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About Intellectual Disability

Intellectual disability is characterized both by a significantly below-average score on a test of mental ability or intelligence and by limitations in the ability to function in areas of daily life, such as communication, self-care, and getting along in social situations and school activities. Intellectual disability is sometimes referred to as a cognitive disability or mental retardation.

Children with intellectual disability can and do learn new skills, but they develop more slowly than children with average intelligence and adaptive skills. There are different degrees of Intellectual disability, ranging from mild to profound. A person's level of Intellectual disability can be defined by their intelligence quotient (IQ), or by the types and amount of support they need.

How common is intellectual disability?

Intellectual disability is the most common developmental disorder. To learn just how common it is, CDC is tracking the number of children with intellectual disability in a five-county area in metropolitan Atlanta (Georgia). This activity is part of the Metropolitan Atlanta Developmental Disabilities Surveillance Program (MADDSP). For the purposes of tracking, MADDSP defines intellectual disabilities in 8-year-old children by the presence of a score of 70 or below on the most recent test of intellectual functioning. In 1996, an estimated 16 per 1,000 8-year-old children in metro Atlanta, or about 1 in 63, had an intellectual disability. In 2000, the prevalence was an estimated 12 per 1,000, or 1 in 83, 8-year-olds. In 1996 and 2000, respectively, 29% and 35% of children with intellectual disabilities also had one or more other developmental disabilities tracked by MADDSP. [Read more about MADDSP]

CDC also studied how many children in metropolitan Atlanta had intellectual disability in the mid-1980s. This project was done as part of the Metropolitan Atlanta Developmental Disabilities Study (MADDS), which studied how common certain disabilities were in 10-year-old children. We found that 12 of every 1,000 10-year-old children had intellectual disability. Mild intellectual disability was 3 times more common than severe intellectual disability. As in MADDSP, intellectual disability was more common in boys than in girls, and more common in black children than in white children. [Read a summary of the article about intellectual disability in MADDS] [Read more about MADDS]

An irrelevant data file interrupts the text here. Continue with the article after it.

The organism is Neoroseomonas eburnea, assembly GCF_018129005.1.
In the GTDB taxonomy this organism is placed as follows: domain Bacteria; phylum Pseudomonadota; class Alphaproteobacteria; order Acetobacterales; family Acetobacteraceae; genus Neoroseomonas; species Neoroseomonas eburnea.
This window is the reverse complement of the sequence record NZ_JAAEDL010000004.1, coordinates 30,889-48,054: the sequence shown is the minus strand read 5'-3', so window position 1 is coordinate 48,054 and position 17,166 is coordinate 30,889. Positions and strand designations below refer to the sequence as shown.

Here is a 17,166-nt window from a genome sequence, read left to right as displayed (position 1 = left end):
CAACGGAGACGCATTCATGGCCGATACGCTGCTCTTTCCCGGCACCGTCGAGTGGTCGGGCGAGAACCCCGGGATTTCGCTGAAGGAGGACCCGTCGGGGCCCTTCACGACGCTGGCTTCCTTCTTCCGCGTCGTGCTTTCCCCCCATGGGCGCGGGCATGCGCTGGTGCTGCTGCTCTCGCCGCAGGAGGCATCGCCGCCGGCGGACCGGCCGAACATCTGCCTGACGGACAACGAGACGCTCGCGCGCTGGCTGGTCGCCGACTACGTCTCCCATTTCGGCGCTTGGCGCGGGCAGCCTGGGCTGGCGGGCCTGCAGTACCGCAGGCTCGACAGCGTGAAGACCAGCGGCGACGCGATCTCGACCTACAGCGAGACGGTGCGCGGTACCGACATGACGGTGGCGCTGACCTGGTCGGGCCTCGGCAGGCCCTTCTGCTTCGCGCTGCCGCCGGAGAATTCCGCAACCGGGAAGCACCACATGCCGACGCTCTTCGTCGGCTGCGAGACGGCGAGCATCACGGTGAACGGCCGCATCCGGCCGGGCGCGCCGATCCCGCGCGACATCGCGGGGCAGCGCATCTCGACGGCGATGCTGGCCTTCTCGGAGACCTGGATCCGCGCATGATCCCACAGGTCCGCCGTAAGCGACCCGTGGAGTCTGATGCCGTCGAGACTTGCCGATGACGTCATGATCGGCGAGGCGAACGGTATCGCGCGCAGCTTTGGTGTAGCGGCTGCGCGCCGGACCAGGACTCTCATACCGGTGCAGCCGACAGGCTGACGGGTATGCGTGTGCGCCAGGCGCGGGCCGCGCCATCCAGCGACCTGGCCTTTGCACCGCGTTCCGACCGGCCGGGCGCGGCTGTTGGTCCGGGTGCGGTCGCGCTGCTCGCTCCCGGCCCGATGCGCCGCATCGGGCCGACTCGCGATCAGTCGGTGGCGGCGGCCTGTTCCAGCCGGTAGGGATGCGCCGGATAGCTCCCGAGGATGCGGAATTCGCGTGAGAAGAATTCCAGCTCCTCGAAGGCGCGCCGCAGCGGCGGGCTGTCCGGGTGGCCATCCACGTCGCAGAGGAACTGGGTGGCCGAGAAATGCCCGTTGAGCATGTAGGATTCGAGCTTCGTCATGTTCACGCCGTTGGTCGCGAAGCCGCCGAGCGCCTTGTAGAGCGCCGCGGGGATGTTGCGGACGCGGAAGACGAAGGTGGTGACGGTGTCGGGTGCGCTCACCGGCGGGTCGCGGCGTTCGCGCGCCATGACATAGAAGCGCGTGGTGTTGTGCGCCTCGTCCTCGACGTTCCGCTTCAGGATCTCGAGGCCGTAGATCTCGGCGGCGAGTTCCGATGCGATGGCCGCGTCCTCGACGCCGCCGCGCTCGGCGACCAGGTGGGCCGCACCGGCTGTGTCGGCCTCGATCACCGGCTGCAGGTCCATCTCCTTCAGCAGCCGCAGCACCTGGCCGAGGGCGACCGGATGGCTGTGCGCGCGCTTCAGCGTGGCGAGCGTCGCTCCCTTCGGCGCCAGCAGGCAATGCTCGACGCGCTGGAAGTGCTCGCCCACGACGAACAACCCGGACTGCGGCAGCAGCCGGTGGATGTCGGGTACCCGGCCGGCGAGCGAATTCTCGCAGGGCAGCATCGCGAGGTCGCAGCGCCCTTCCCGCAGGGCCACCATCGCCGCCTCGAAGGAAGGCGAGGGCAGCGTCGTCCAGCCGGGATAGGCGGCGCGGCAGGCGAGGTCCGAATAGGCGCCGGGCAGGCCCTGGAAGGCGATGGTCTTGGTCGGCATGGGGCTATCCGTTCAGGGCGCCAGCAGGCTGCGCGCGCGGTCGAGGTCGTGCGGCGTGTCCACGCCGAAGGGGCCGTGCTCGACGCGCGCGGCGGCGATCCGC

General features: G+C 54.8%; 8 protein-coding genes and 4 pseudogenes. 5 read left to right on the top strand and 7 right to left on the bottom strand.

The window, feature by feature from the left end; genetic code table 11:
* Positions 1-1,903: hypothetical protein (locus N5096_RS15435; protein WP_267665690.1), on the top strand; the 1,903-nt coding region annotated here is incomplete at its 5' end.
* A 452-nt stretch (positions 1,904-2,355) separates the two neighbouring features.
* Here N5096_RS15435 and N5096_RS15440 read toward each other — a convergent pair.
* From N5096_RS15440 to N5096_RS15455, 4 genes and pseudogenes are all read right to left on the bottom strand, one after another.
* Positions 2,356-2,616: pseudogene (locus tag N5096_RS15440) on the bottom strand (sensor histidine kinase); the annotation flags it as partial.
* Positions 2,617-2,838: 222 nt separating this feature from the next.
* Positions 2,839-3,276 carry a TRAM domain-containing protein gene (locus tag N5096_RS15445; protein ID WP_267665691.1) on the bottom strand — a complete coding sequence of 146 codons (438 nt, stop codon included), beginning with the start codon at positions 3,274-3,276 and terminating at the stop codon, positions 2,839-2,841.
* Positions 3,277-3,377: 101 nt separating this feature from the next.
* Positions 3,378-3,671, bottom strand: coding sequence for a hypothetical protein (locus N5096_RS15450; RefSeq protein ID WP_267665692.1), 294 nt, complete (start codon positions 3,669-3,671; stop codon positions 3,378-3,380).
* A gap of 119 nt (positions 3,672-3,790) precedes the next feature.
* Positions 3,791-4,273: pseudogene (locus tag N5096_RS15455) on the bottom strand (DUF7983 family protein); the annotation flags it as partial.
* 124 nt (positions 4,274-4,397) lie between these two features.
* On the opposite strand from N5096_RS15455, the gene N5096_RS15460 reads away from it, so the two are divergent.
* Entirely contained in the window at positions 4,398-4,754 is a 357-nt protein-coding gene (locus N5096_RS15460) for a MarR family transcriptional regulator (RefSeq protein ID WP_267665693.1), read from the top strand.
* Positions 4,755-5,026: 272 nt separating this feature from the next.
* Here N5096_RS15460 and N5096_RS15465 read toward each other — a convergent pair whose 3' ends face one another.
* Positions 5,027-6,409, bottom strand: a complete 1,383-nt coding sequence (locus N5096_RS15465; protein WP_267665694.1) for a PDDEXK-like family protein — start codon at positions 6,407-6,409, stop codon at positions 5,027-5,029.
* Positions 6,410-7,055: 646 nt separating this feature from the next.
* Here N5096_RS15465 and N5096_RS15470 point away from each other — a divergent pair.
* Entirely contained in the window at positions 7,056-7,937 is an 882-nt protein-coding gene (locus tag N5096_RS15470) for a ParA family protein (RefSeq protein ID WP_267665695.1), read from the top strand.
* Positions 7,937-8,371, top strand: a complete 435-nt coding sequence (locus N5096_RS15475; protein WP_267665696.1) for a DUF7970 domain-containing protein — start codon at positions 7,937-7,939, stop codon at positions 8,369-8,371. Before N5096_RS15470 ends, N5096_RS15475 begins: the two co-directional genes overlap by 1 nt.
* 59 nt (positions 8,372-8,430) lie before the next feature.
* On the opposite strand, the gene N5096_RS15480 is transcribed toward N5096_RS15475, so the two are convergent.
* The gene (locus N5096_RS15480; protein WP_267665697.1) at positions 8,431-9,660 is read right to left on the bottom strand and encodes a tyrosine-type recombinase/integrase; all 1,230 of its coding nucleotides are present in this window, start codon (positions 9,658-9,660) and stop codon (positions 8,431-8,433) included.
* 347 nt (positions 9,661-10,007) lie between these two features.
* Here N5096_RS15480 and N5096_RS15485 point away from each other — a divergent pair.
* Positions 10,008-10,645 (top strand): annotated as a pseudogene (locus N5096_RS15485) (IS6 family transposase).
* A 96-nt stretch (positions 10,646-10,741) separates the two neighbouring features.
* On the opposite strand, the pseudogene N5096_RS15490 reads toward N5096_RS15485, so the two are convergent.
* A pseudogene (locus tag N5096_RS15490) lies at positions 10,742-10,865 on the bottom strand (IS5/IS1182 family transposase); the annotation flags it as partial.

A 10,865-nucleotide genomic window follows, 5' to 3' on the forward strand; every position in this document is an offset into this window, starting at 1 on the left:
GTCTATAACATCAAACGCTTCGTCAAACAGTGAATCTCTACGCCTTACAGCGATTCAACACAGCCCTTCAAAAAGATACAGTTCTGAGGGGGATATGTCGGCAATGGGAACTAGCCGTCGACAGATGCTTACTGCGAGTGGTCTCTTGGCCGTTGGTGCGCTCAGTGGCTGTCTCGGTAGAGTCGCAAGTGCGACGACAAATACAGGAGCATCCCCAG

In another study, CDC used data from the U.S. Department of Education and the Social Security Administration to find the number of people with intellectual disability in the United States in 1993. The study showed that about 1.5 million children and adults (ages 6-64 years) had intellectual disability. The highest rate of intellectual disability was found in West Virginia and the lowest rate was found in Alaska. [Read the complete article on intellectual disability in the United States]

  • The Autism and Developmental Disabilities Monitoring (ADDM) Program tracked the number of children with autism spectrum disorders and intellectual disabilities in five sites in 2002 and four sites in 2006.
  • Fetal alcohol syndrome surveillance programs track the number of children with FAS in five states.
  • CDC works with vaccine programs to prevent infectious diseases that may cause intellectual disabilities.
  • Community-based studies are exploring effective ways that parents can help improve developmental outcomes for their children.

What causes intellectual disability? Can it be prevented?

Intellectual disability can start anytime before a child reaches the age of 18 years. It can be caused by injury, disease, or a brain abnormality. These causes can happen before a child is born or during childhood. For many children, the cause of their intellectual disability is not known. Some of the most common known causes of intellectual disability are Down syndrome, fetal alcohol syndrome, and fragile X syndrome, all of which occur before birth. Other causes that take place before a child is born include genetic conditions (such as Cri-du-chat syndrome or Prader-Willi syndrome), infections (such as congenital cytomegalovirus), or birth defects that affect the brain (such as hydrocephalus or cortical atrophy). Other causes of intellectual disability (such as asphyxia) happen while a baby is being born or soon after birth. Still other causes of intellectual disability do not happen until a child is older. These may include serious head injury, stroke, or certain infections such as meningitis.